Running thin-edge in a docker container & Using my own mosquitto broker

Hi, I’m in the process of create a containerized setup for thin-edge.

First of all, is there any documentation regarding running thin-edge and the services that comes with it in a container?

I’ve recently stumbled upon an issue where the thin edge services are trying to spin up a mosquitto broker, preferably I’d like to use my own in a separate container. But I can’t seem to find how I can prevent the start of the mosquitto broker. Major issue is that it’s attempting to use the default configuration for mosquitto, and that does not work well with running it in a container as it’s attempting to bind addresses it’s not supposed to do, causing errors.

@Simon55 Please refer to the below GitHub documentation to install the thin edge as container.

Sorry for the delayed response, I was preparing the example as the answer is slightly more involved.

In the tedge-demo-container project, we have recently added an example which matches what you’re asking.

But first a bit of of background on the initial goals of the tedge-demo-container repo. This repo was aimed at reducing the reliance on raspberry pi when users just want to explore We wanted to provide an environment which mirrored a debian based operating system, with all of the dependencies which are normally found on a full Debian installation, this included Systemd. The goal was not to create a “slim” container, but to create a containerized “device”.

However, we’ve added a new example recently which goes in the direction of a real “containerized” setup.

Have a look at the alpine-s6 folder in the tedge-demo-container project for the example you’re looking for.

The alpine-s6 example uses two containers:

  1. mosquitto container (using custom entrypoint script)
  2. alpine image running components and talks with the mosquitto hosted in the other container.

Now I must admit the setup is not yet perfect, but we are getting close. The sections below describes each of the containers used in the setup, and a few key points about them.

mosquitto container

The mosquitto container is slightly tricky as there needs to be some initialization before the mosquitto process starts up, though the exactly handling depends on your use-case, but it should give you an idea of one way to solve it, and you can adjust it to your needs.

But the key point of the mosquitto container is:

  • the bridge file/configuration and bridge certificates must be created before the mosquitto process starts

There are different ways to fulfill this requirement, and the solution generally depends on how you plan on injecting the device’s certificate into the container.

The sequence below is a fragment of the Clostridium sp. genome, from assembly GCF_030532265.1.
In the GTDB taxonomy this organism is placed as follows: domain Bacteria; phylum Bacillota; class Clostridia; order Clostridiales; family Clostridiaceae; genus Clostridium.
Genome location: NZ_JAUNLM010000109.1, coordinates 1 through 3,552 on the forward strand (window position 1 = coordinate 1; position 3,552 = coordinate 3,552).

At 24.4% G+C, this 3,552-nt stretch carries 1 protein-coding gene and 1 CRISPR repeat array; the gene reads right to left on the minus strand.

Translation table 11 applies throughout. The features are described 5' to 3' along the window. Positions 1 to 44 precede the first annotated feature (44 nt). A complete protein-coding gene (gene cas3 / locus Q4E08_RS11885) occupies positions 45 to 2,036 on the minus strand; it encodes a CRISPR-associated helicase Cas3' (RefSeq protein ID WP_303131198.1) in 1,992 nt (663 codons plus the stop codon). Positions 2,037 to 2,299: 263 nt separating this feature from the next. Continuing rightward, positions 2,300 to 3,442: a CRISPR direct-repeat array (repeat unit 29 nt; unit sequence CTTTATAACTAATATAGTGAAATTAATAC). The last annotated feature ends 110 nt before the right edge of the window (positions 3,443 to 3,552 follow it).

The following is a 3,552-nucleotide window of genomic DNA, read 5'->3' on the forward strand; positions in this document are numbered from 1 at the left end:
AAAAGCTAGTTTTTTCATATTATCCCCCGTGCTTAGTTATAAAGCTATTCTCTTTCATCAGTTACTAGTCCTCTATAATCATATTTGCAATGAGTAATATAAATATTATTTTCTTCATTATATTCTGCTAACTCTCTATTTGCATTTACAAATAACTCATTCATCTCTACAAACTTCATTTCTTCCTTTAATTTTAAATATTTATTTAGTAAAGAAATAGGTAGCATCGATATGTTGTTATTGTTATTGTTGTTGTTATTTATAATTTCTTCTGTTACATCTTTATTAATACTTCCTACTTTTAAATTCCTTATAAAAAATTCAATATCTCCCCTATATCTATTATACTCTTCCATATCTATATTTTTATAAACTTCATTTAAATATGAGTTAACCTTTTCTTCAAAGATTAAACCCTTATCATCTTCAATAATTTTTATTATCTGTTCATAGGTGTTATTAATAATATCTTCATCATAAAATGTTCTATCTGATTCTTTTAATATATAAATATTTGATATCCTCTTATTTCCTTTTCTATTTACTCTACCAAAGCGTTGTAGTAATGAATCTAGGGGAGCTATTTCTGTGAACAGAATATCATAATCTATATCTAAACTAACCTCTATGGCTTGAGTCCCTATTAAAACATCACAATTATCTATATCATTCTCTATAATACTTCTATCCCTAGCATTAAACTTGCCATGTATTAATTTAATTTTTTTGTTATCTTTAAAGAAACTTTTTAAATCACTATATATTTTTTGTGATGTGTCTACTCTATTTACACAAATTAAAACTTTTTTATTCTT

The example in the repository uses a customer entrypoint to solve this problem by blocking the startup of the mosquitto process until the device’s certificate and bridge configuration has been configured. This makes sure that when the mosquitto process starts up, it has all the information it needs to make a successful cloud connection. container

The container uses a light weight and container friendly init system called s6-overlay. This init system applies the “one container, one function” mindset (not “one container, one process”). This means that this container actually runs multiple processes in the same container, however since s6-overlay was designed from the ground up to work in containers, it plays nicely with environment variables, logging and container start/stop/restart commands.

You can check out the custom to see for yourself what is going on.

The container uses an external mosquitto client (communicating over the tedge docker network) to reach the mosquitto mqtt broker (running in the other container). You don’t need to run tedge connect c8y in this container, that is reserved for the mosquitto container.

Currently the container must a shared volume with the mosquitto container to gain read access to the public device certificate (as the certificate’s common name is the device’s identity when communicating with the cloud). Though this requirement will be removed in the future when this information will be made available via the MQTT interface.


Though it must be noted that extra configuration may be required to get some of the other features to work. For example, if you want to use the log file retrieval functionality, then you need to also make sure the container has access to the filesystem where the logs are stored. You can achieve this by sharing volumes with the container. The normal container best practice rules also apply, so you should not do any state manipulation inside the container itself (e.g. don’t install additional applications/services in the containers at runtime, instead add them to your container definition via the Dockerfile).

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Thanks so much for the thorough response!

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